Topological Complexity of Random Sets

August 10 to August 14, 2009

at the

American Institute of Mathematics, Palo Alto, California

organized by

Robert Adler, Jonathan Taylor, Shmuel Weinberger, and Steve Zelditch

This workshop, sponsored by AIM and the NSF, will be devoted to the developing field of random maps between manifolds and their geometric properties.

Three specific areas of interest will be:

  1. Defining interesting probability measures on spaces of maps beween two manifolds. In special cases, for example when the image manifold is a vector space or a projective space, there are natural Gaussian or Fubini-Study type measures. Other special cases arise when the space of maps is finite dimensional, depending on a `complexity parameter', and the interest is in understanding the behavior of the maps as the parameter becomes large. We plan to go beyond these known cases, discussing more general models of mapping spaces and investigating wider and newer classes of models, including models for describing random knots.
  2. Maps can be used to define random sets, such as the inverse image of a point or a submanifold under the random map, or the zero set of a random function or vector of functions. One of the focal points of the workshop will be to study the statistics of geometric and topological invariants of such random sets, ranging from their Euler characteristic and number of components to their homology structure and (possibly) spectral invariants. Furthermore, random metrics defined by pull back under random maps will be investigated.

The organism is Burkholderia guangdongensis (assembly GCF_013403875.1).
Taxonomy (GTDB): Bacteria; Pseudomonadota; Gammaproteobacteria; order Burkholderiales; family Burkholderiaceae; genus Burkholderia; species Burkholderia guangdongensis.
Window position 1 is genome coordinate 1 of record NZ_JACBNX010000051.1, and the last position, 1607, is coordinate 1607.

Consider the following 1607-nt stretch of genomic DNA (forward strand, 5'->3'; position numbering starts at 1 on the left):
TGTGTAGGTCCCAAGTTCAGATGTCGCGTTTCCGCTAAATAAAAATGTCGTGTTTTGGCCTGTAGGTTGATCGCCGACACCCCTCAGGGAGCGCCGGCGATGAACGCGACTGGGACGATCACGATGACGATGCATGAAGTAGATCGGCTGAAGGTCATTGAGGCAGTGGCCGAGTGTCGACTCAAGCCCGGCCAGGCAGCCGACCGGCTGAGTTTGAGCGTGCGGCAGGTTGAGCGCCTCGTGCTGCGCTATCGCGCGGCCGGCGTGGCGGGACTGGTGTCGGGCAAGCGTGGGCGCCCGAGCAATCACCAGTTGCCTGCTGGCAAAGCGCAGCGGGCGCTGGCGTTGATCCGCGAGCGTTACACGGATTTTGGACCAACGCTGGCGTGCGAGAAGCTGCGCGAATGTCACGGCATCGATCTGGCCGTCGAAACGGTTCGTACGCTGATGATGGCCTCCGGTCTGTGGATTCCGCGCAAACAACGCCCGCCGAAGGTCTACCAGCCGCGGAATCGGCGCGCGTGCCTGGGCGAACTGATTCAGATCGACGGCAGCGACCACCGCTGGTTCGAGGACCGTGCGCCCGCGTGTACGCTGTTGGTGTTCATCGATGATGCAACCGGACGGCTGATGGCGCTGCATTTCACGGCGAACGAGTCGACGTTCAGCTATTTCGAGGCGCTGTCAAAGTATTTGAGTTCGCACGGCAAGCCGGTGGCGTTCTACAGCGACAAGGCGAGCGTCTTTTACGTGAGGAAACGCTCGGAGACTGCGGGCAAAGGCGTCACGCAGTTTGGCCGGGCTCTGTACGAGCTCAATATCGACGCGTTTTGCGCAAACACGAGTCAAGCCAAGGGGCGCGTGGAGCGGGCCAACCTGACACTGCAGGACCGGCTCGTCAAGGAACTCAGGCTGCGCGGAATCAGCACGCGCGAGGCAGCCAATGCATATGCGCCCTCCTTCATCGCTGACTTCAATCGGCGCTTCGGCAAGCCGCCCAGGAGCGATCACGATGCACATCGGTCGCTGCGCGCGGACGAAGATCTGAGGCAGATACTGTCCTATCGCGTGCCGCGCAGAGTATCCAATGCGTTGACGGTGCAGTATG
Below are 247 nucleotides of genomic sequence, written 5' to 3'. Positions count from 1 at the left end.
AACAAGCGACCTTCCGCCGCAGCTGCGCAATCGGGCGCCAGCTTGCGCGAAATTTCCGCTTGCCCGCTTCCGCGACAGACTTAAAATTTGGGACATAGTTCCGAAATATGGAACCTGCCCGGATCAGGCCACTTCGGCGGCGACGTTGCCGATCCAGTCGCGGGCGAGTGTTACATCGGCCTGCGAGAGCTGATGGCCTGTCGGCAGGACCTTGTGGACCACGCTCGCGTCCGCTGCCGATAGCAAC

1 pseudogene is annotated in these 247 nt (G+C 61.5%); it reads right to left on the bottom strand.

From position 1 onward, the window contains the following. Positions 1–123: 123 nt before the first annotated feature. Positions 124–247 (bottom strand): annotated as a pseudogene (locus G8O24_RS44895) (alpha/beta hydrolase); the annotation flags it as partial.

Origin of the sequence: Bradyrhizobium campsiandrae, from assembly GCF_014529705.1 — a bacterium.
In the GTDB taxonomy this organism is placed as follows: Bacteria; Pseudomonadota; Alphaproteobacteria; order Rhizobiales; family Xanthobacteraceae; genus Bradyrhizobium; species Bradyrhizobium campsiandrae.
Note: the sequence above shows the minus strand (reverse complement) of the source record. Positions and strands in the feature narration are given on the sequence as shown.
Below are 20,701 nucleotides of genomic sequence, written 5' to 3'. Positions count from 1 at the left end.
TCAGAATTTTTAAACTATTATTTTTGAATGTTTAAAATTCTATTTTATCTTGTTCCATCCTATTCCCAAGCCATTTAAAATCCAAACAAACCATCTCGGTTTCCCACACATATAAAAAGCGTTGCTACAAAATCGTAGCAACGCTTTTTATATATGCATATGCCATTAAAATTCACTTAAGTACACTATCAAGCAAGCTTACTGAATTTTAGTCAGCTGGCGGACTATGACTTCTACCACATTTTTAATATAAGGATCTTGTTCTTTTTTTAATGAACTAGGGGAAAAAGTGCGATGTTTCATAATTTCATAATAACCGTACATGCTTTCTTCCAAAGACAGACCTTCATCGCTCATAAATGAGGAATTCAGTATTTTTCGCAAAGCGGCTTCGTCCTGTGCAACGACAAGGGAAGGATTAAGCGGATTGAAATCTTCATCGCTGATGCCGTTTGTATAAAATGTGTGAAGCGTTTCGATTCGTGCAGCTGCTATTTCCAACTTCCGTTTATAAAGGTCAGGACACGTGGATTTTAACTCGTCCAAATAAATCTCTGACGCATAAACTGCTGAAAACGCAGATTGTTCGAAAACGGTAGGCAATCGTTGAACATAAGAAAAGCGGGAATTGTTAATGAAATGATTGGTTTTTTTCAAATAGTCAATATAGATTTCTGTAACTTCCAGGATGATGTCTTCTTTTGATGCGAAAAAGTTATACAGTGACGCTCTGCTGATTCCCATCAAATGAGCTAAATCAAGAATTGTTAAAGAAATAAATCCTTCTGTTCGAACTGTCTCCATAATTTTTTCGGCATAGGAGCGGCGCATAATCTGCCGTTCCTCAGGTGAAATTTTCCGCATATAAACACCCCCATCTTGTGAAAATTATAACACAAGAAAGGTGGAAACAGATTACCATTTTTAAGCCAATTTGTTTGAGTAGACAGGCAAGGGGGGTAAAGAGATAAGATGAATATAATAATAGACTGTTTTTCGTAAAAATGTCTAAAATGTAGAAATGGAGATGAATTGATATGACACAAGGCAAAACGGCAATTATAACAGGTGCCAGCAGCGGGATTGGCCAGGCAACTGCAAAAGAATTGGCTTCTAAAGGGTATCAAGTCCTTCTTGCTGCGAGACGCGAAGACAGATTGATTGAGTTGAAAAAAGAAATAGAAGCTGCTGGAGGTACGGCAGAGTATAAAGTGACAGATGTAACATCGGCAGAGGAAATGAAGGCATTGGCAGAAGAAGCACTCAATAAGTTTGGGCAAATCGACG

3. A specific class of random manifolds are the high level excursion sets of vector valued functions, i.e. inverse images of exteriors of balls of large radius. If the functions are characterised by a complexity parameter, this radius is often chosen to depend on it. While there is a significantly developed theory of high level excursion sets, there are still many interesting open problems. For example, a phenomenon that has often been observed, but does not as yet have a mathematical explanation, is that plots of Gaussian Euclidean plane maps with a narrow spectrum exhibit patterns of one dimensional filamentary structures in the high values of the process.

The geometry of random maps has found a wide variety of applications, from medical imaging and dimension reduction to cosmology and mathematical physics. A background theme to the workshop will be these applications and the challenges they present.

The workshop will differ from typical conferences in some regards. Participants will be invited to suggest open problems and questions before the workshop begins, and these will be posted on the workshop website. These include specific problems on which there is hope of making some progress during the workshop, as well as more ambitious problems which may influence the future activity of the field. Lectures at the workshop will be focused on familiarizing the participants with the background material leading up to specific problems, and the schedule will include discussion and parallel working sessions.

The deadline to apply for support to participate in this workshop has passed.

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